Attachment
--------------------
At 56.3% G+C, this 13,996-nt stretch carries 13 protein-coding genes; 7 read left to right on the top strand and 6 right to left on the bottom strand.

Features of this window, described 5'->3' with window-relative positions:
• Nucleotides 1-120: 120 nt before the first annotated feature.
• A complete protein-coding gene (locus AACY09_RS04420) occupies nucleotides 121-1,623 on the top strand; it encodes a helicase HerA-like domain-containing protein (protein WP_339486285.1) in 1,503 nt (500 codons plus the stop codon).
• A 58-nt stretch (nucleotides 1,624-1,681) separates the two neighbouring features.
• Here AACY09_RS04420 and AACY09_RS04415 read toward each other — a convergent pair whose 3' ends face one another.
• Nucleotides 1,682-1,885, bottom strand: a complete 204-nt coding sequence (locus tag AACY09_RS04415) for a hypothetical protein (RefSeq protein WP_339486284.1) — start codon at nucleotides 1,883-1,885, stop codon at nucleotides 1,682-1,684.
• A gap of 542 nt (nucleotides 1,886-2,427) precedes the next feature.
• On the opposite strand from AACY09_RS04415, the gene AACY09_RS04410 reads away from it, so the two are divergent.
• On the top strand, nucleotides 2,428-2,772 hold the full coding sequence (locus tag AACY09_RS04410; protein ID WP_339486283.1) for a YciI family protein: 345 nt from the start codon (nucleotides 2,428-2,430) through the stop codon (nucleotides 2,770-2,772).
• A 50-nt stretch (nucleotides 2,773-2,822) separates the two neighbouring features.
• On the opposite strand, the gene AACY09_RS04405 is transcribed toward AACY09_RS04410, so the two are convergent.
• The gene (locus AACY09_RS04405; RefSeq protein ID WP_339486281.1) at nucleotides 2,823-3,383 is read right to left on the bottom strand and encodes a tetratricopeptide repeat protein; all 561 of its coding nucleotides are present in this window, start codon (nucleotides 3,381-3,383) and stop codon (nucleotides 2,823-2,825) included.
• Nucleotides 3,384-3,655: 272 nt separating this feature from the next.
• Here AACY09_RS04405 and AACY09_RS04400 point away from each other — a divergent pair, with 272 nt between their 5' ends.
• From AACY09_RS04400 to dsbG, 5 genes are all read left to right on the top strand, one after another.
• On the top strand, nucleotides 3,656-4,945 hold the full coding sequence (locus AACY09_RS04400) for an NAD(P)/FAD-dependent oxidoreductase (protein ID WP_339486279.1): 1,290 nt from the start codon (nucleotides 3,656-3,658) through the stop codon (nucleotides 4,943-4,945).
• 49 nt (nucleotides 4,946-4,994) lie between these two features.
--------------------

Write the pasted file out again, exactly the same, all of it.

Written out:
At 56.3% G+C, this 13,996-nt stretch carries 13 protein-coding genes; 7 read left to right on the top strand and 6 right to left on the bottom strand.

Features of this window, described 5'->3' with window-relative positions:
• Nucleotides 1-120: 120 nt before the first annotated feature.
• A complete protein-coding gene (locus AACY09_RS04420) occupies nucleotides 121-1,623 on the top strand; it encodes a helicase HerA-like domain-containing protein (protein WP_339486285.1) in 1,503 nt (500 codons plus the stop codon).
• A 58-nt stretch (nucleotides 1,624-1,681) separates the two neighbouring features.
• Here AACY09_RS04420 and AACY09_RS04415 read toward each other — a convergent pair whose 3' ends face one another.
• Nucleotides 1,682-1,885, bottom strand: a complete 204-nt coding sequence (locus tag AACY09_RS04415) for a hypothetical protein (RefSeq protein WP_339486284.1) — start codon at nucleotides 1,883-1,885, stop codon at nucleotides 1,682-1,684.
• A gap of 542 nt (nucleotides 1,886-2,427) precedes the next feature.
• On the opposite strand from AACY09_RS04415, the gene AACY09_RS04410 reads away from it, so the two are divergent.
• On the top strand, nucleotides 2,428-2,772 hold the full coding sequence (locus tag AACY09_RS04410; protein ID WP_339486283.1) for a YciI family protein: 345 nt from the start codon (nucleotides 2,428-2,430) through the stop codon (nucleotides 2,770-2,772).
• A 50-nt stretch (nucleotides 2,773-2,822) separates the two neighbouring features.
• On the opposite strand, the gene AACY09_RS04405 is transcribed toward AACY09_RS04410, so the two are convergent.
• The gene (locus AACY09_RS04405; RefSeq protein ID WP_339486281.1) at nucleotides 2,823-3,383 is read right to left on the bottom strand and encodes a tetratricopeptide repeat protein; all 561 of its coding nucleotides are present in this window, start codon (nucleotides 3,381-3,383) and stop codon (nucleotides 2,823-2,825) included.
• Nucleotides 3,384-3,655: 272 nt separating this feature from the next.
• Here AACY09_RS04405 and AACY09_RS04400 point away from each other — a divergent pair, with 272 nt between their 5' ends.
• From AACY09_RS04400 to dsbG, 5 genes are all read left to right on the top strand, one after another.
• On the top strand, nucleotides 3,656-4,945 hold the full coding sequence (locus AACY09_RS04400) for an NAD(P)/FAD-dependent oxidoreductase (protein ID WP_339486279.1): 1,290 nt from the start codon (nucleotides 3,656-3,658) through the stop codon (nucleotides 4,943-4,945).
• 49 nt (nucleotides 4,946-4,994) lie between these two features.